Roosevelt's cross and two others in the cemetery had inscriptions engraved in gold letters with a star on the top. These are the graves of the men who earned Medals of Honor - our nation's highest military recognition for acts of valor and bravery.
The crosses or stars that brought me the most sadness, however, were the ones that had no names on them. There are 307 nameless markers at Normandy. The people buried underneath them were unknown at the time of their deaths; their remains unable to be identified. Those grave markers simply bear the inscription: "Here rests in honored glory a comrade in arms known but to God."
My sadness was lifted a bit when our tour guide, Rudy, told us accounts of the kind citizens of Normandy who had cared for the graves of American soldiers and took photos of the markers to send to families of the fallen back in the United States.
The east end of the cemetery is anchored by a semicircular colonnade memorial building opening up to a reflecting pool. In the middle of the memorial is a large, 22-foot high bronze statue of a young man who is rising up out from the water. It is entitled: The Spirit of American Youth Rising from the Waves. It pays tribute to America's best young men who had traveled over 4,000 miles from home only to die on foreign soil while fighting for its freedom.
Behind the memorial is a semicircular garden and wall called The Walls of the Missing. The large stone walls are engraved with the names of the 1,557 service members who were missing in action at the time of the memorial's construction; among them some of Indiana's sons. Rosettes appear over the names of those whose remains have since been recovered and identified.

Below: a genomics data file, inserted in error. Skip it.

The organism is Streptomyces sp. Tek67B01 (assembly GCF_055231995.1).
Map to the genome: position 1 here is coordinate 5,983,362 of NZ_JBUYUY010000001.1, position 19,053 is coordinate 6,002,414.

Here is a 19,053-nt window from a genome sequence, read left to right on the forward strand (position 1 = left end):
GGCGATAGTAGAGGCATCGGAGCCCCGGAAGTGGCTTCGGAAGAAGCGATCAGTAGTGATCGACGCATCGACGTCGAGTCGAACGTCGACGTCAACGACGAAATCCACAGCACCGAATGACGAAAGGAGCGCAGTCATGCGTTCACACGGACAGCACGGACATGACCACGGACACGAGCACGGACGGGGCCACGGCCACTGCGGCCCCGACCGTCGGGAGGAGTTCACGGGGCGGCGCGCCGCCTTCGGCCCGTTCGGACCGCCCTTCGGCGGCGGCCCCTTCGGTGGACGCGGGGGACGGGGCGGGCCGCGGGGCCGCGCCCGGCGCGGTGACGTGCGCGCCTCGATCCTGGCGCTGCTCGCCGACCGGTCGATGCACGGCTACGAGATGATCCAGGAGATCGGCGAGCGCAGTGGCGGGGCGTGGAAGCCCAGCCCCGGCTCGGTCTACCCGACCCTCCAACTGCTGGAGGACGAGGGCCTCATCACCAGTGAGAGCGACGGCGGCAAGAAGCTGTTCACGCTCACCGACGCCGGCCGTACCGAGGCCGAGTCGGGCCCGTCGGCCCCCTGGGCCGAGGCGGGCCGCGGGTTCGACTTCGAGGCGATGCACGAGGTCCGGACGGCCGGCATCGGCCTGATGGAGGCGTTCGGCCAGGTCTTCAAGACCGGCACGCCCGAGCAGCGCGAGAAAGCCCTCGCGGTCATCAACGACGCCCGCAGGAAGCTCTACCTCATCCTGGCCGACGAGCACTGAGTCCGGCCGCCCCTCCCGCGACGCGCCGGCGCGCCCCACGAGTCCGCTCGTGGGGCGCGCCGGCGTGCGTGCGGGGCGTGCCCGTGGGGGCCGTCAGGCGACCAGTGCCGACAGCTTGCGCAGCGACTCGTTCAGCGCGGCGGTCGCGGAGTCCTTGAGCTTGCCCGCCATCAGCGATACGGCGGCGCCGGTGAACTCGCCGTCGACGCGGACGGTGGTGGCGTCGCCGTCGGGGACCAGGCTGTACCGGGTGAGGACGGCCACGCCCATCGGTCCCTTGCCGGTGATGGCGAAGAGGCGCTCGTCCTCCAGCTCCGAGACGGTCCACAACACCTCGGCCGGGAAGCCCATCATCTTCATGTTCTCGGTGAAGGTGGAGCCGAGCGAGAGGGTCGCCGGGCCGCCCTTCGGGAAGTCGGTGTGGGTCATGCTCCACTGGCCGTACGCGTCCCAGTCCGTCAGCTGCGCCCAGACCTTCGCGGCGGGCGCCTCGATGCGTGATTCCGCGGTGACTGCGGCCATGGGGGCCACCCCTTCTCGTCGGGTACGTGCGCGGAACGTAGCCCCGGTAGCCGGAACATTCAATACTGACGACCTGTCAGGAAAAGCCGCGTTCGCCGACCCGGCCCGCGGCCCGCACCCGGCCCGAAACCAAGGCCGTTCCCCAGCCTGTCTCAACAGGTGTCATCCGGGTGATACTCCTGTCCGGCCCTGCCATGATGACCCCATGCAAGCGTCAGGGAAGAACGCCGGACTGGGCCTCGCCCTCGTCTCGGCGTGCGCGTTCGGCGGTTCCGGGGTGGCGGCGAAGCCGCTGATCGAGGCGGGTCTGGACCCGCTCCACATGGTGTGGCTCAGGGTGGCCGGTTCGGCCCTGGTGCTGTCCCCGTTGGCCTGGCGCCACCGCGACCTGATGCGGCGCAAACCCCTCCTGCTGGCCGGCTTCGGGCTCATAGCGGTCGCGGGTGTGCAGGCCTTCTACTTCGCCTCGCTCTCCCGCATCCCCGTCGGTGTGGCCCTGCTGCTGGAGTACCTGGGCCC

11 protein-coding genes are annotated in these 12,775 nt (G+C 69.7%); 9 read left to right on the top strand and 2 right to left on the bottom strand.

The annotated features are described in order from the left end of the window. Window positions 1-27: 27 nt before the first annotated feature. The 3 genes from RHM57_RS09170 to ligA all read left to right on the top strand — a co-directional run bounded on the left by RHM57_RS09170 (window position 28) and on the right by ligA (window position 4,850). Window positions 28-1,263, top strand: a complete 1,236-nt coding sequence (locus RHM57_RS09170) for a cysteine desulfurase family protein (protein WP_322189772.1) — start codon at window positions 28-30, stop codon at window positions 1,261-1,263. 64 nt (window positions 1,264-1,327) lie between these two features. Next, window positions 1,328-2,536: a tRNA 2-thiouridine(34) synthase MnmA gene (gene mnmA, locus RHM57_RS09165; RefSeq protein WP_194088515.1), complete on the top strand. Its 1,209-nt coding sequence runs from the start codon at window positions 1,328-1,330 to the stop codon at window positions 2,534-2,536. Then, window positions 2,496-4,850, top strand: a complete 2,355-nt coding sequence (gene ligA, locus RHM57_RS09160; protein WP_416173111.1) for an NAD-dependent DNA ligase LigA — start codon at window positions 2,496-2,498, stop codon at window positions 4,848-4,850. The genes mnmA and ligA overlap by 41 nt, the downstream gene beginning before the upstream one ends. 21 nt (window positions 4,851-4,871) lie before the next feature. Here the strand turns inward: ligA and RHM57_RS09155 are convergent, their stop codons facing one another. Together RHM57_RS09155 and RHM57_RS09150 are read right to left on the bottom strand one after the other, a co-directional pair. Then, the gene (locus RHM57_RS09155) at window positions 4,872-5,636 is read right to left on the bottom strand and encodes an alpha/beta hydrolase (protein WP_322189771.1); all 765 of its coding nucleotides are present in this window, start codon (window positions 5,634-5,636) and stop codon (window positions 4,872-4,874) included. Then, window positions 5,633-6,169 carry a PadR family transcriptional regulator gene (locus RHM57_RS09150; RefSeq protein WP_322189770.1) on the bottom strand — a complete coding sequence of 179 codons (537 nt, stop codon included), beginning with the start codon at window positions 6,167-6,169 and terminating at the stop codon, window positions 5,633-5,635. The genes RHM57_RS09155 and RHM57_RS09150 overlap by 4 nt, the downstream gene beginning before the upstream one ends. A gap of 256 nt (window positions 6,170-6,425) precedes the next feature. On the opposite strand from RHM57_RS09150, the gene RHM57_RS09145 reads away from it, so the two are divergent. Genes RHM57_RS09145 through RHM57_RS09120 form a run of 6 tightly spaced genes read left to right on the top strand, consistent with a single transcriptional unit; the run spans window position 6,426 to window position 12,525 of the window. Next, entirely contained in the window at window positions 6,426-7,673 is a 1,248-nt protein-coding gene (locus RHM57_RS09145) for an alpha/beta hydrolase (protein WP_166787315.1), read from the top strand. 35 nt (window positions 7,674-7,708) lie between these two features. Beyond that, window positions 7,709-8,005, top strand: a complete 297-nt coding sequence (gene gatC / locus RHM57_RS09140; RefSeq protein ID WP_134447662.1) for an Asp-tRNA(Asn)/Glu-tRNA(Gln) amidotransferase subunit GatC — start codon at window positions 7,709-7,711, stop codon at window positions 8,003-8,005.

There was one more cemetery on our travel itinerary through Normandy. It was the La Cambe German War Cemetery where 22,000 German soldiers are buried, among them 1,200 unidentified Germans.
Our walk among the enemy dead was surprisingly no less moving and its ground no less hallowed. These men, like their American counterparts, tragically sacrificed their youth and their futures, albeit in defeat and for a mad dictator who was bent on occupying most of Europe.
Here the markers of the dead are not white but a slate-grey. They are flush to the ground, not rising up from it as did the crosses and stars at the American Cemetery.
And here two men are buried under each marker. Their military units are not identified, nor their home of record. Only their names and dates of birth and death appear.
At the center of the burial ground is a tall mound called a tumulus, under which are 207 unknown and 89 identified German remains form a mass grave.
At the top of the tumulus are basalt lava statues of a man and a woman flanking a large cross. The man and the woman symbolize German parents whose sons died in battle. They perpetually stand guard and look with compassion over the dead Nazi soldiers who never made it home to Germany.
The statues of the German parents are a fitting symbol for every cemetery filled with dead service members. No matter the country or the cause, every soldier was a person of worth and every death a tragedy that is mourned by loved ones still today.
Note: The American Cemetery at Colleville-sur-Mer is managed by the American Battle Monuments Commission. The ABMC, a small independent agency within the U.S. Federal Government maintains 26 permanent American cemeteries on foreign soil. The U.S. flag flies proudly over each site.